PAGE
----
• G06FELECTRIC DIGITAL DATA PROCESSING
    • G06F3/00Input arrangements for transferring data to be processed into a form capable of being handled by the computer; Output arrangements for transferring data from processing unit to output unit, e.g. interface arrangements
    • G06F3/06Digital input from or digital output to record carriers, e.g. RAID, emulated record carriers, networked record carriers
    • G06F3/0601Dedicated interfaces to storage systems
    • G06F3/0628Dedicated interfaces to storage systems making use of a particular technique
    • G06F3/0646Horizontal data movement in storage systems, i.e. moving data in between storage devices or systems
    • G06F3/065Replication mechanisms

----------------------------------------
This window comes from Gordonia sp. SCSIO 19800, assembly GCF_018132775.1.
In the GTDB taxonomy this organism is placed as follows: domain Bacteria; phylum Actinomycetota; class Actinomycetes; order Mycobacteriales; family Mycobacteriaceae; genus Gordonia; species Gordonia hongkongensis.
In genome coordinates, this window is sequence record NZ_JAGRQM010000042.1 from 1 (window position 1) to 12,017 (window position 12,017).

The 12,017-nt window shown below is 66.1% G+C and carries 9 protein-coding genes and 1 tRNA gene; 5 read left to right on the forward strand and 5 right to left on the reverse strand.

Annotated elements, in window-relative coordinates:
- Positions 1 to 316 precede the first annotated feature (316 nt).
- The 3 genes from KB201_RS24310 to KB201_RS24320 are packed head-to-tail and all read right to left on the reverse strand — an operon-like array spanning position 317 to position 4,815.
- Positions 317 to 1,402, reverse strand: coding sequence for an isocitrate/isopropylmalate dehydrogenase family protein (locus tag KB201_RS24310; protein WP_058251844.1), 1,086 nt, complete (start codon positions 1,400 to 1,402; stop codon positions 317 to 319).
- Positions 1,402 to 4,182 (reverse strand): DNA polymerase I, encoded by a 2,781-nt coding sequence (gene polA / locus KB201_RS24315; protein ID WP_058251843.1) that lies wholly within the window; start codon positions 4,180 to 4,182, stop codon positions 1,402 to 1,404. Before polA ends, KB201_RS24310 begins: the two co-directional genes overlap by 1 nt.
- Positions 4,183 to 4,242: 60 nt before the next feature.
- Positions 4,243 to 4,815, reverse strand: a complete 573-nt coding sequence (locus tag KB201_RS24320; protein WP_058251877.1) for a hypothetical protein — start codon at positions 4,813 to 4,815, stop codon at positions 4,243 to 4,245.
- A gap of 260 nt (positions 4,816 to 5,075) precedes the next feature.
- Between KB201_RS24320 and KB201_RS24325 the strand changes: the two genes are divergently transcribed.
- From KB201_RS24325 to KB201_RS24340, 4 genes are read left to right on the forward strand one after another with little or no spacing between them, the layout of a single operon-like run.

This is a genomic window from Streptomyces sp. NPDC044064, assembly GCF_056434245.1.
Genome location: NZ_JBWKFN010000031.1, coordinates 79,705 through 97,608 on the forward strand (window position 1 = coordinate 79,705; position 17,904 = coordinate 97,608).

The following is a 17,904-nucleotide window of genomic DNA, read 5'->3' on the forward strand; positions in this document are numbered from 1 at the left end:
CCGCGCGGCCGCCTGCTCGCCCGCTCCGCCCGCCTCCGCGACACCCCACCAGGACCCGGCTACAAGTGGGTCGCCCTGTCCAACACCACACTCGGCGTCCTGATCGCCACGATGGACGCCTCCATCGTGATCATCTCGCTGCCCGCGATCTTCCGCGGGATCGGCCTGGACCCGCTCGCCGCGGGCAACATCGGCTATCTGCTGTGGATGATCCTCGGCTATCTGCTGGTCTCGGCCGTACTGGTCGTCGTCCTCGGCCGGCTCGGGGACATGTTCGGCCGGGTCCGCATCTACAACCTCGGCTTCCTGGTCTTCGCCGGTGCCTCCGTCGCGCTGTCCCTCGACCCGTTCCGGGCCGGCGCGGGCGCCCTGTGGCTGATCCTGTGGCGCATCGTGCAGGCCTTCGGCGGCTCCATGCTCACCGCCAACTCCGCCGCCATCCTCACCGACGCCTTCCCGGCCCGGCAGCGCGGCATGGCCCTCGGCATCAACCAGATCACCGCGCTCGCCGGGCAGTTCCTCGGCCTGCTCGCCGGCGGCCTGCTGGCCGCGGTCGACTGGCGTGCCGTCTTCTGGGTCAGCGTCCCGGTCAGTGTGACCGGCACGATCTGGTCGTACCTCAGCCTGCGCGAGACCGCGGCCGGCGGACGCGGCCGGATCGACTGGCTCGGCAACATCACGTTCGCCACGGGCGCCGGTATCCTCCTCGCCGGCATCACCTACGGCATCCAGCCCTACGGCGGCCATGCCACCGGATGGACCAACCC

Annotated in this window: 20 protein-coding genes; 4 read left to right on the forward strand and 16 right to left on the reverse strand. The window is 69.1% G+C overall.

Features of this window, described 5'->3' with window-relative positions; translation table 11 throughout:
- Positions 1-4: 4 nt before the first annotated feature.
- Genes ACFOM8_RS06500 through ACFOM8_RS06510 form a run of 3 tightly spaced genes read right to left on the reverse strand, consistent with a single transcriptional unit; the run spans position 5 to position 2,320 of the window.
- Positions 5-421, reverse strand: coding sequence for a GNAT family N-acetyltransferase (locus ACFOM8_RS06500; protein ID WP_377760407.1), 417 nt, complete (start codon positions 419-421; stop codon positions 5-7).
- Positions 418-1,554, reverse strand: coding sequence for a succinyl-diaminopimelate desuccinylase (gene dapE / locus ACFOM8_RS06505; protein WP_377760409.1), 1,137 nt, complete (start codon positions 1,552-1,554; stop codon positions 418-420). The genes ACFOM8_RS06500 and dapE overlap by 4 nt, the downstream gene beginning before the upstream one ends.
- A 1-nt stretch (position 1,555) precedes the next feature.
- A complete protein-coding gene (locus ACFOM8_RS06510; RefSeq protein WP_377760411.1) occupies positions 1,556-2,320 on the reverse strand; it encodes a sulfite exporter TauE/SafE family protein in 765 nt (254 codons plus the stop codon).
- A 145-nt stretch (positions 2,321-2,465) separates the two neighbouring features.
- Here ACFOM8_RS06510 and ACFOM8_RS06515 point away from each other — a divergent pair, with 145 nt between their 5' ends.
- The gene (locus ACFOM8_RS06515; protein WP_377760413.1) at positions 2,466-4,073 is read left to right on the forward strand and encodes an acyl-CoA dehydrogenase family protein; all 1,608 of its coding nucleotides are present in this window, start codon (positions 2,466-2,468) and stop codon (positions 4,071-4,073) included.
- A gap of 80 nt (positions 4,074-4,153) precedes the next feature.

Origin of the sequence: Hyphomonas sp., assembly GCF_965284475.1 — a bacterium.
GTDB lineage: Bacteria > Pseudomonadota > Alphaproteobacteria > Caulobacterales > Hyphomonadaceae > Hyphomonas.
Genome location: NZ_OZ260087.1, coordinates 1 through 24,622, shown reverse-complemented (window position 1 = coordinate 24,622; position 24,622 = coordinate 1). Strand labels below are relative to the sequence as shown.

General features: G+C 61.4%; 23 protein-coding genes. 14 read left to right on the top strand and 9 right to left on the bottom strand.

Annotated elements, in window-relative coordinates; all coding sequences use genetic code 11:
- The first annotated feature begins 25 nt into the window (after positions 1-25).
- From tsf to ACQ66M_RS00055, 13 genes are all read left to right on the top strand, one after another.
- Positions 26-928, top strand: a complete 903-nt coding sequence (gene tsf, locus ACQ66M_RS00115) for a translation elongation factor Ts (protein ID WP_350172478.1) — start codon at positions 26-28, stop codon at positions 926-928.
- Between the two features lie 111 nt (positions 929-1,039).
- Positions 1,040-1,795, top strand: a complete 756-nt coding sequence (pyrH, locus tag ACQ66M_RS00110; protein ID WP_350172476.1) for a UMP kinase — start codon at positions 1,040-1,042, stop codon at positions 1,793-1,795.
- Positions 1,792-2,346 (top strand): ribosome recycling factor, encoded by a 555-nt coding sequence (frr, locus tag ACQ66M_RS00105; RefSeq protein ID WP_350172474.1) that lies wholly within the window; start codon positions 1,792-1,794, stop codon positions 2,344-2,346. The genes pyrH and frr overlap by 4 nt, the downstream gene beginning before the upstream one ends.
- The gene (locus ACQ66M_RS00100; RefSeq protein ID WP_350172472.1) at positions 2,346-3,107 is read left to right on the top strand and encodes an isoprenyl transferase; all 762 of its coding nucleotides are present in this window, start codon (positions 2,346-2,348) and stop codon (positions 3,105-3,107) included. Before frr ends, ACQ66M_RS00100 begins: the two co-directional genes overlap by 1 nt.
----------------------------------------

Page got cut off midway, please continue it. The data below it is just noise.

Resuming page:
• GPHYSICS
    • G06COMPUTING; CALCULATING; COUNTING
    • G06FELECTRIC DIGITAL DATA PROCESSING
    • G06F3/00Input arrangements for transferring data to be processed into a form capable of being handled by the computer; Output arrangements for transferring data from processing unit to output unit, e.g. interface arrangements
    • G06F3/06Digital input from or digital output to record carriers, e.g. RAID, emulated record carriers, networked record carriers
    • G06F3/0601Dedicated interfaces to storage systems
    • G06F3/0668Dedicated interfaces to storage systems adopting a particular infrastructure
    • G06F3/067Distributed or networked storage systems, e.g. storage area networks [SAN], network attached storage [NAS]

Abstract